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HomeNewsLocal newsLockdowns, Student Arrests, and Weapons Confiscations Cap Weeks of School Violence

Lockdowns, Student Arrests, and Weapons Confiscations Cap Weeks of School Violence

More than a week of fights videotaped on public school campuses peaked Thursday with the lockdown of Charlotte Amalie High School and the arrest of three students – all minors – at the St. Croix Educational Complex. Police refuted reports that a parent had also been arrested, saying they had instead been detained and escorted off-site.

CAHS was reopened before noon Thursday after school monitors and administrators searched students’ backpacks and bags following reports of a threat made the night before. Where the reports originated isn’t clear, but V.I. Police Department officials said it was widespread enough to have evoked fear in other students, who videotaped themselves saying they didn’t want to come to school the next day at the risk of being shot.

Education officials also said that the CAHS administration remained on high alert Wednesday night through Thursday, as the threat circulated over social media, and requested the presence of VIPD on patrol and at the gate while the campus was locked down until 10 a.m.

Knives and other contraband were confiscated as a result of the search, and Police Commissioner Ray Martinez said that the threat, though still unconfirmed, was taken seriously in the wake of other student arrests made on St. Thomas over the past week. Increased police presence will continue at CAHS and other school campuses as a safeguard, he added.

Meanwhile, videos circulated Thursday of another fight at Complex on St. Croix, which resulted in the arrest of three minors – two males and a female in the ninth and tenth grades. The students were charged with simple assault and battery, along with disturbance of the peace, according to police.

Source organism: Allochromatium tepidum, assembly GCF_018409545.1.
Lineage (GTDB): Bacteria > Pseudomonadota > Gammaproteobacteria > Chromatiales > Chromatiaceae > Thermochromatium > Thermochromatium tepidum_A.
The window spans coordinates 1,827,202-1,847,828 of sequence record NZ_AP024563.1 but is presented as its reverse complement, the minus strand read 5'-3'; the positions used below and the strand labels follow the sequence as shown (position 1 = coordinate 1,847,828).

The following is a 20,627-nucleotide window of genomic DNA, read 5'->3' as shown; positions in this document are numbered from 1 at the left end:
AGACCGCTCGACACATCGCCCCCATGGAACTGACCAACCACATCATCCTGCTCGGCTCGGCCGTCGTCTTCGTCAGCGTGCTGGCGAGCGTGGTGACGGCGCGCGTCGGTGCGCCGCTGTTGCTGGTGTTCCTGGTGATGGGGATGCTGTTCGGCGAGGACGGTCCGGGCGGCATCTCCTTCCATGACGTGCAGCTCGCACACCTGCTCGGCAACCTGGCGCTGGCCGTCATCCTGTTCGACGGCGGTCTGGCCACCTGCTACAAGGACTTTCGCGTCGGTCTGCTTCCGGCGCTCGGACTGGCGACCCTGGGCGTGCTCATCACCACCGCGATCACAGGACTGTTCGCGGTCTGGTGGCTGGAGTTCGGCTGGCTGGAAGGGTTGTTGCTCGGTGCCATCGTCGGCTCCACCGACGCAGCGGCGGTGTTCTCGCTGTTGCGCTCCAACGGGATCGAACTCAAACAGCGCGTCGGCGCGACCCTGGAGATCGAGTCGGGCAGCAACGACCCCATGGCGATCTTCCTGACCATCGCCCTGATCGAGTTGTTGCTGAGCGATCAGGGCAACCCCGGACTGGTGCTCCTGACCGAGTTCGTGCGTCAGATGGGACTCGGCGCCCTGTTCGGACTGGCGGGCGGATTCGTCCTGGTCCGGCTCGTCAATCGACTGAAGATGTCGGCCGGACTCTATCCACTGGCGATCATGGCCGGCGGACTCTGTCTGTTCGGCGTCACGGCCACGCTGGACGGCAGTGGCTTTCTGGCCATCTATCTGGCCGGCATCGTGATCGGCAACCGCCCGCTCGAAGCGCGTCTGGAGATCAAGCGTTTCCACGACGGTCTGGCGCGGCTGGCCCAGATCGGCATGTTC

What’s fueling the fights is the subject of speculation, though VIPD said that in the break from in-person classes, there were back-and-forths between students that escalated once they came in close proximity to one another on campus.

“Fights between different groups is what we are seeing,” Martinez said. “These are issues that started last year, and while things may have been quiet over the summer, with the students back in school, things have begun to escalate as they are near one another.”

Education officials held a virtual town hall Wednesday night as a video began circulating from another fight on St. Croix, where a school monitor was trying to subdue a crowd of students that clamored around him, throwing punches at one another.

Education Commissioner Nominee Dionne Wells Hedrington said walk-throughs of the schools were conducted to see what safety holes can be filled and stressed the importance of families in being a partner in continuing to talk to the students about anger management and conflict resolution.

Superintendents are also looking at smaller measures that can make a bigger impact, including preventing loitering at nearby areas off-campus, such as Barbel Plaza near CAHS. Students are also asked not to wear bulky jackets to school that hide backpacks or even faces or are able to conceal weapons.

Looking at the social and emotional health of students, particularly after a two-year respite from socializing together on campus due to the COVID-19 pandemic, has also been a priority, according to St. Thomas-St. John Insular Superintendent Stefan Jürgen. With federal funds, the department has been able to hire student success specialists that can work closely with guidance counselors and, for the first time, many schools also have deans of students who can offer more one-on-one attention.

Larger blocks of 90 minutes within the school day have been cut down to four 75-minute blocks, with a fifth 45-minute block added for counselors to work with students on shoring up academic deficiencies and engaging them in specialized activities. A program manager for social and emotional learning has also been hired, according to Jürgen.

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